Public Extension Institutions
Ministry of Agriculture and Animal Resources (MINAGRI) www.minagri.gov.rw
Rwanda Agricultural Development Authority (RADA) www.rada.gov.rw
Rwanda Animal Resources Development Authority (RARDA) www.rarda.gov.rw
Rwanda Horticulture Development Authority (RHODA) www.rhoda.gov.rw
Rwanda Agricultural Research Institute (ISAR) www.isar.gov.rw
Ministry of Local Government (MINALOC) www.minaloc.gov.rw
Department of Regional Development, Research and Extension (DRDRE)
Public Research and Education Institutions
Higher Institute of Agriculture and Animal Husbandry (ISAE)
Faculty of Agriculture and Rural Development
Faculty of Agricultural Engineering and Environmental Sciences
Institute of Agriculture, Technology and Education of Kibuko (INATEK)
Faculty of Education
Faculty of Rural Development
National University of Rwanda (NUR)
Faculty of Agriculture
Faculty of Agriculture
Faculty of Veterinary Medicine
Faculty of Agriculture
Faculty of Technology and ICT
Faculty of Business Studies
AYEVE Kabatare Agricultural and Veterinary School
Private Sector Firms
Rwanda’s Private Sector is particularly vulnerable because of the country’s history and its mostly rural nature. The private sector generally focuses on cash crops and income, and addresses farmer households with strong market links. Below is a short list of some private sector firms that conduct business with farmers:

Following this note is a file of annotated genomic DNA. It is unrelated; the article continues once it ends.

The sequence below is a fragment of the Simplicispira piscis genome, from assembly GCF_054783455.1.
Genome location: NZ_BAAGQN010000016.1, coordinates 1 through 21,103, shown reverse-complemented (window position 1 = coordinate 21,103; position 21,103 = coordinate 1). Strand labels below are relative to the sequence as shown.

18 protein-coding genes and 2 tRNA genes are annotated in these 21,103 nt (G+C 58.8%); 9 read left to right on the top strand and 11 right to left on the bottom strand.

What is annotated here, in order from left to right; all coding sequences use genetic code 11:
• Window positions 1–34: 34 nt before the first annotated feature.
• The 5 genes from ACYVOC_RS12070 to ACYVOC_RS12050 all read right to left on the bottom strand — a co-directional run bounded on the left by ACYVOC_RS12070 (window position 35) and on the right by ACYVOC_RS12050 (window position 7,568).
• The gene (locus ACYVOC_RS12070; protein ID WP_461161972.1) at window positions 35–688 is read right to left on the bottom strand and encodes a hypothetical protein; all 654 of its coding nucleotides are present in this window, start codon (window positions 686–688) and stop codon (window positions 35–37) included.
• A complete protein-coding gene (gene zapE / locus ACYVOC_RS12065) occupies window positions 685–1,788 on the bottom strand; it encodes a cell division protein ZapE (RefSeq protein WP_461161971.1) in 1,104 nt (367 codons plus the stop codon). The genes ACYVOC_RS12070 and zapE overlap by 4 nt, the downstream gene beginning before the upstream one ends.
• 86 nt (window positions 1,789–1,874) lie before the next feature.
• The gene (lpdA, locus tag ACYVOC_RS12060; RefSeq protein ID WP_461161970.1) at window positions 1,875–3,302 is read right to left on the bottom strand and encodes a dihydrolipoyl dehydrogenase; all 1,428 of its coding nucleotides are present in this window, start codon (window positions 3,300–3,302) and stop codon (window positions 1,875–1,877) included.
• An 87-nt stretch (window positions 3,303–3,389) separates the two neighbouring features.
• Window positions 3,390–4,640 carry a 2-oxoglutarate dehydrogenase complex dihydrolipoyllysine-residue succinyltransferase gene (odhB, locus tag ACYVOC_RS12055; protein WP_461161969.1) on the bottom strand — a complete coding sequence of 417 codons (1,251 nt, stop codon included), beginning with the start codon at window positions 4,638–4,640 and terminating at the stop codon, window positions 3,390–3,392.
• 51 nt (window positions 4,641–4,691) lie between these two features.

Non-Governmental Organizations and other Donors
There are two basic types of INGOs active in agriculture in Rwanda. These are the multi-sector, mega-INGOs such as CARE, AFRICARE, World Vision International (WVI) and Catholic Relief Services (CRS) and the more Agriculture-Focused INGOs such as Land O’Lakes, TechnoServe and Heifer Project International. Amongst the Mega INGOs, agriculture tends to not be a priority sector and is often included in an integrated livelihood or food security program that also includes health, water & sanitation, microfinance and education.
International Organizations and Donors
Belgian Development Agency (BTC Rwanda)
CIALCA Biodiversity, IITA, CIAT-TSBF
Dairy Development Project (DDP), Land O’Lakes
United States Agency for International Development (USAID)
Food and Agricultural Organization (FAO)
ECABREN (Bean Research Network), CIAT
PRAPACE (Potato Research Network), CIP
United Nations Economic Commission for Africa
RWARRI (Rwanda Rural Rehabilitation Initiative)
UGAM/Centre de Service aux Cooperatives
Farmer Based Organizations and Cooperatives
Farmers have the tradition of organizing themselves at local level into membership-based entities (associations, cooperatives). They mainly organize around common interest like agricultural production to pool their resources together and facilitate access to credit and farm inputs. Whether formal or informal, these farmers’ organizations have always played a role in the relationships between the state and rural society, though over time their roles have changed considerably. Many of the farmers’ association in Rwanda today were created mainly to benefit from assistance of NGOs. Nevertheless, private or state-own enterprises trading commodities such as tea and pyrethrum have gained extensive experience with organizing producers into associations to manage supply operations within the commodity chain. Below is a list of some commodity-based or community-based Organizations in Rwanda